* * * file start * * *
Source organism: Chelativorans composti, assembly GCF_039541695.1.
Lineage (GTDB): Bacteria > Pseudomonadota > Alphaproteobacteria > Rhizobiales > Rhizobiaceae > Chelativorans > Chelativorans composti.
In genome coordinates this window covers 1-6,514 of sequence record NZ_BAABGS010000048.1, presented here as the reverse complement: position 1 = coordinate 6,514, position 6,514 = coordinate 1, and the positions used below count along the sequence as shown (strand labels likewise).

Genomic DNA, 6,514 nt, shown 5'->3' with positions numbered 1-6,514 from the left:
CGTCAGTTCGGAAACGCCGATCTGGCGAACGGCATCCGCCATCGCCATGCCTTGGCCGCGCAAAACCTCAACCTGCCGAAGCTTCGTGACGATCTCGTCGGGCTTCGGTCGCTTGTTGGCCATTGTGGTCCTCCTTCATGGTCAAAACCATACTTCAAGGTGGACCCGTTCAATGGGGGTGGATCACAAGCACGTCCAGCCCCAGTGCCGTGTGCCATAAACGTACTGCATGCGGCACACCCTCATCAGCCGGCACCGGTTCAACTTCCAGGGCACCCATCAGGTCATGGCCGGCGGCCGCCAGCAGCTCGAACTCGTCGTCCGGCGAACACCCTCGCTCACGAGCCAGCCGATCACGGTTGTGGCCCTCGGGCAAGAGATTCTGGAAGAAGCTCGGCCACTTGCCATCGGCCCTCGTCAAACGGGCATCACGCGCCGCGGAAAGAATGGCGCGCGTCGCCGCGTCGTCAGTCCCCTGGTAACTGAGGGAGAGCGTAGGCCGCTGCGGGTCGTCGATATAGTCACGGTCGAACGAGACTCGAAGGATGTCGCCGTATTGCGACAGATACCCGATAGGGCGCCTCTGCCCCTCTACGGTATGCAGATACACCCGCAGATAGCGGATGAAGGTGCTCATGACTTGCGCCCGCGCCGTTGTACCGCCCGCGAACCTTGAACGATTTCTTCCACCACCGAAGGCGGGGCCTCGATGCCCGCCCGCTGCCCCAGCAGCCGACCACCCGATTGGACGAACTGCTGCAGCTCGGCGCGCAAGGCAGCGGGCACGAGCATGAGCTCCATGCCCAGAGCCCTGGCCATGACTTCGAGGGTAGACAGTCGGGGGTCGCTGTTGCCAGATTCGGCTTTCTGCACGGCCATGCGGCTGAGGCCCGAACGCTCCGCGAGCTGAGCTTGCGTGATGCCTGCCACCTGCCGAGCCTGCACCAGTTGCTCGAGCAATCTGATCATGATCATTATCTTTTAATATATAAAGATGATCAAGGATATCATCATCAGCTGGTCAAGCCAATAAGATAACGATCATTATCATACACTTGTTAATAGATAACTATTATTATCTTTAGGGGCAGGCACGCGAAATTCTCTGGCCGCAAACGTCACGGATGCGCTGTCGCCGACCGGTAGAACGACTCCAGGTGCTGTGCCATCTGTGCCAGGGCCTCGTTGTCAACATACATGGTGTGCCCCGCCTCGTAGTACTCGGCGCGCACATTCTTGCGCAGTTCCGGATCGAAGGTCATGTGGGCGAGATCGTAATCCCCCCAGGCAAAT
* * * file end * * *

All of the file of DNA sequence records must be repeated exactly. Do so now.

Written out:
Source organism: Chelativorans composti, assembly GCF_039541695.1.
Lineage (GTDB): Bacteria > Pseudomonadota > Alphaproteobacteria > Rhizobiales > Rhizobiaceae > Chelativorans > Chelativorans composti.
In genome coordinates this window covers 1-6,514 of sequence record NZ_BAABGS010000048.1, presented here as the reverse complement: position 1 = coordinate 6,514, position 6,514 = coordinate 1, and the positions used below count along the sequence as shown (strand labels likewise).

Genomic DNA, 6,514 nt, shown 5'->3' with positions numbered 1-6,514 from the left:
CGTCAGTTCGGAAACGCCGATCTGGCGAACGGCATCCGCCATCGCCATGCCTTGGCCGCGCAAAACCTCAACCTGCCGAAGCTTCGTGACGATCTCGTCGGGCTTCGGTCGCTTGTTGGCCATTGTGGTCCTCCTTCATGGTCAAAACCATACTTCAAGGTGGACCCGTTCAATGGGGGTGGATCACAAGCACGTCCAGCCCCAGTGCCGTGTGCCATAAACGTACTGCATGCGGCACACCCTCATCAGCCGGCACCGGTTCAACTTCCAGGGCACCCATCAGGTCATGGCCGGCGGCCGCCAGCAGCTCGAACTCGTCGTCCGGCGAACACCCTCGCTCACGAGCCAGCCGATCACGGTTGTGGCCCTCGGGCAAGAGATTCTGGAAGAAGCTCGGCCACTTGCCATCGGCCCTCGTCAAACGGGCATCACGCGCCGCGGAAAGAATGGCGCGCGTCGCCGCGTCGTCAGTCCCCTGGTAACTGAGGGAGAGCGTAGGCCGCTGCGGGTCGTCGATATAGTCACGGTCGAACGAGACTCGAAGGATGTCGCCGTATTGCGACAGATACCCGATAGGGCGCCTCTGCCCCTCTACGGTATGCAGATACACCCGCAGATAGCGGATGAAGGTGCTCATGACTTGCGCCCGCGCCGTTGTACCGCCCGCGAACCTTGAACGATTTCTTCCACCACCGAAGGCGGGGCCTCGATGCCCGCCCGCTGCCCCAGCAGCCGACCACCCGATTGGACGAACTGCTGCAGCTCGGCGCGCAAGGCAGCGGGCACGAGCATGAGCTCCATGCCCAGAGCCCTGGCCATGACTTCGAGGGTAGACAGTCGGGGGTCGCTGTTGCCAGATTCGGCTTTCTGCACGGCCATGCGGCTGAGGCCCGAACGCTCCGCGAGCTGAGCTTGCGTGATGCCTGCCACCTGCCGAGCCTGCACCAGTTGCTCGAGCAATCTGATCATGATCATTATCTTTTAATATATAAAGATGATCAAGGATATCATCATCAGCTGGTCAAGCCAATAAGATAACGATCATTATCATACACTTGTTAATAGATAACTATTATTATCTTTAGGGGCAGGCACGCGAAATTCTCTGGCCGCAAACGTCACGGATGCGCTGTCGCCGACCGGTAGAACGACTCCAGGTGCTGTGCCATCTGTGCCAGGGCCTCGTTGTCAACATACATGGTGTGCCCCGCCTCGTAGTACTCGGCGCGCACATTCTTGCGCAGTTCCGGATCGAAGGTCATGTGGGCGAGATCGTAATCCCCCCAGGCAAAT